Self-scrolling runner games have really made a name for themselves over the last couple of years. Canabalt demonstrated how a simplistic concept could feel new, over and over again. BIT.TRIP RUNNER proved that a well-timed soundtrack and collectables could make an addictive genre even more compulsory. And now, Harold, an original game from a new development team at Moon Spider Studio aims to take you out of control of the runner, and instead put you in control of the world.
Birthed from the mind of French game designer Loris Malek, Harold puts players in the role of a guardian angel, Gabe, who has skated his way through angel school by excelling without really trying, who, as part of his final exam, must assist a runner at completing one of the world’s most challenging races. Gabe, of course, randomly chooses the underdog (read: dud) of the bunch, Harold, a guy who seems like he would be more at home in a laboratory than at a starting line. Harold is dedicated, but needs all the help he can get, and Gabe must do whatever he can to help usher his runner to the finish line with the best time. This means that he will have to clear out any and all obstacles in Harold’s way while sabotaging everyone that he’s going up against with the hopes of bringing home the gold.
Crafted with the engine of choice for many indie devs, Unity, Harold puts players through their paces even though the game seems shockingly simple. Harold will keep running no matter what, and Gabe must use his angelic powers to alter the environment to make it more favorable for our runner, and less favorable for his competition. This involves both small (zapping Harold with lightning to help him speed up) and large (rotating a crank to move a multilevel bridge so Harold can cross a pit) acts of “kindness,” with well-timed execution can have positive effects for the player, and negative effects for his competition. But even at that, Harold still doesn’t seem too complex – at least not until you get really good at it.
In your first pass through each course you’ll only get a sampling of the full experience. Each level has branching paths that are discoverable by altering Harold’s direction (grab a rope, cross a bridge, etc.), and can help him move up in the pack. However, when you get really good, you can even find the hidden shortcuts that come complete with their own mini cutscene animations that offer up a bit of humor as Harold is thrust past his competitors. Guiding Harold’s really only half of the story: the other major part of the gameplay revolves around planning. The controls allow for you to jump further ahead into the race while Harold continues to advance off-screen. By looking ahead, you can prep the course or set traps for your opponents, after all, failing to prepare is preparing to fail. Watching someone who knows what they are doing, for example the game’s lead designer, turns the game into something of an art form, taking the relatively basic side-scrolling gameplay, and instantly upping the complexity as he jumps from screen-to-screen demonstrating just how important timing and preparation are in this game.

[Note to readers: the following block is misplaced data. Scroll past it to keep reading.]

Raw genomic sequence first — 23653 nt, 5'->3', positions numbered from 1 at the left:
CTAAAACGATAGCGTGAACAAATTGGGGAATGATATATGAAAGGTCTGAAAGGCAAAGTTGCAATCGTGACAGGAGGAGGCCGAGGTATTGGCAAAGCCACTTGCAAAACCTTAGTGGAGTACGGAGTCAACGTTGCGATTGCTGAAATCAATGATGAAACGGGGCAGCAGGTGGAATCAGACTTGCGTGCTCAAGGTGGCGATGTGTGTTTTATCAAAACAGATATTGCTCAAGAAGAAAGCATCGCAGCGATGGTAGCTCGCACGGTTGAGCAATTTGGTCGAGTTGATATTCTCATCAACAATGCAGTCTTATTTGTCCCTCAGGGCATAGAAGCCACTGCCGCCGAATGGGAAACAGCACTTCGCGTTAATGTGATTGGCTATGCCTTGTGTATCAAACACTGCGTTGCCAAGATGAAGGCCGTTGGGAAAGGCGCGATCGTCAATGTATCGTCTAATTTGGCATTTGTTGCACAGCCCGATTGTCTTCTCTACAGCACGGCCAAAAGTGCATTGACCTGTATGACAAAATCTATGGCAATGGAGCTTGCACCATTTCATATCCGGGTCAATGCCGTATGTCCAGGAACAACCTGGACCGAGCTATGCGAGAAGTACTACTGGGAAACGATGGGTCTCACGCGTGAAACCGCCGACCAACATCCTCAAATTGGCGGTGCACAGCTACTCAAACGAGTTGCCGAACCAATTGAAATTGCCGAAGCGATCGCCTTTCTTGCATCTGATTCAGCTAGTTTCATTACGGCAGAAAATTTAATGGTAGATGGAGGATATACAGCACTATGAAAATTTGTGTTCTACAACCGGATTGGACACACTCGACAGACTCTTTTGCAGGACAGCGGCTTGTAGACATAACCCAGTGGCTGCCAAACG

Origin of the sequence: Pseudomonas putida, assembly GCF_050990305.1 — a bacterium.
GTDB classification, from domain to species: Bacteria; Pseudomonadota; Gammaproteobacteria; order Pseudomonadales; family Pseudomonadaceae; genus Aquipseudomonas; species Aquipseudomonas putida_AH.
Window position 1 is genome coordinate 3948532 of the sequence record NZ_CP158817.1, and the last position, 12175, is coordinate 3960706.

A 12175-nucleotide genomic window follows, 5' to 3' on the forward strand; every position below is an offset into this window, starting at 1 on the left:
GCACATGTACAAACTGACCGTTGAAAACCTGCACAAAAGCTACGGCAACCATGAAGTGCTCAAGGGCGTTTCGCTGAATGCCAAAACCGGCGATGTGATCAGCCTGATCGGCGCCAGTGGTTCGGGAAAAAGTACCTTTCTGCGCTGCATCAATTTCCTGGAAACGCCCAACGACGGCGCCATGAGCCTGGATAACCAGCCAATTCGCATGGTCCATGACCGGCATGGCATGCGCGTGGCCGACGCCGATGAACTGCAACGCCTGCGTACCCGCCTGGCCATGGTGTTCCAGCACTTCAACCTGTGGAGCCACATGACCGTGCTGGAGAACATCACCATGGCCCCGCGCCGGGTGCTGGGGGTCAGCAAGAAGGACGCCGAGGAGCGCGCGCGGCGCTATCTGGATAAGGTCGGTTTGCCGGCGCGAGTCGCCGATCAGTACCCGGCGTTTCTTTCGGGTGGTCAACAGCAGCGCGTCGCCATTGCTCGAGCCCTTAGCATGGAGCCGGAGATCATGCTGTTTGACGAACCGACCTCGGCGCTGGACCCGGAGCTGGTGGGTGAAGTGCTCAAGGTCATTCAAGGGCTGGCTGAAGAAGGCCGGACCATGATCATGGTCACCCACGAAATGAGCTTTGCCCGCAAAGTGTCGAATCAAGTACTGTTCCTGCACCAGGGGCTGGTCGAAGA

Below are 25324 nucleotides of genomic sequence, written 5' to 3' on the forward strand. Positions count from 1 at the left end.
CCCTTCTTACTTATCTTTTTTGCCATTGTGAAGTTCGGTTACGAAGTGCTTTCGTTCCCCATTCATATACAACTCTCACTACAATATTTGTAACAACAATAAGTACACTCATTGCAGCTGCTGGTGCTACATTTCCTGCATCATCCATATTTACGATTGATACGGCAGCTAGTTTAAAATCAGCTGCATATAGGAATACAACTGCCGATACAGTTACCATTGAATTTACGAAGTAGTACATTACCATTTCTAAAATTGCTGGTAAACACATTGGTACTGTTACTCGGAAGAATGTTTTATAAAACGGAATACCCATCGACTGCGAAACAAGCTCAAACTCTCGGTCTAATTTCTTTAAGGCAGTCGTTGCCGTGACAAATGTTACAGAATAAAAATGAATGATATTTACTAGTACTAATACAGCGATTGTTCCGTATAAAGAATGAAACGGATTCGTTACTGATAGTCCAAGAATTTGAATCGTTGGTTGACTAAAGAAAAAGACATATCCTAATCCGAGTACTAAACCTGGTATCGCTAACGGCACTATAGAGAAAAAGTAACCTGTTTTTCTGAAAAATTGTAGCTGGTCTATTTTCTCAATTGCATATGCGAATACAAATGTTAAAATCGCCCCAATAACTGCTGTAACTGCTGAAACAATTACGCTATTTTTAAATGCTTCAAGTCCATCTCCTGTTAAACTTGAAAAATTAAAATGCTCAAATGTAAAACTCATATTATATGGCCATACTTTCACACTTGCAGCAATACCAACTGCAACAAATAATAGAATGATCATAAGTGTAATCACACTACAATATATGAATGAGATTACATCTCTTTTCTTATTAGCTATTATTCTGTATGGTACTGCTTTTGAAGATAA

Gameplay aside, Harold has another major selling point – it’s beautiful. Instead of going with a more traditional video game art direction, Harold employees something more akin to what you would expect from classic, hand-drawn cartoons. Lead by one of the world’s foremost cel collectors, Malek has employed an exceptionally experienced team of animators, whose resumes’ include the likes of Dreamworks and Studio Ghibli, to create a game that looks nothing like anything you’ve seen this console generation. In fact, you might have to go as far back as Don Bluth’s Dragon’s Lair and Space Ace (he even has a guy that worked on those games) to see anything like what his team is doing. For example, the effects may be subtle, but as Harold is running, he moves and stretches and pulls in ways unlike any character before, especially one built on the Unity Engine. The backgrounds, while just simply helping to establish the setting, look like they are painted with a brush, and not a mouse. The other characters on the screen all move with specific personalities, and the enemies look like they could have been chasing Mickey Mouse in a film released 50 years ago. Don’t let the references to old media, Harold is one of the first games in a long time to appreciate the medium that video games are truly a modern-day decedent of – animation.
At first glance, Harold looks like a very basic game, with a very basic concept, and very beautiful animations. And it is, in fact, all three of those things. However, if you dig a bit deeper, it’s actually a really complex game, built on a basic concept, and has animations unlike anything that Unity has ever been able to create before. In other words, in a world of sprinters, Harold is a long distance runner.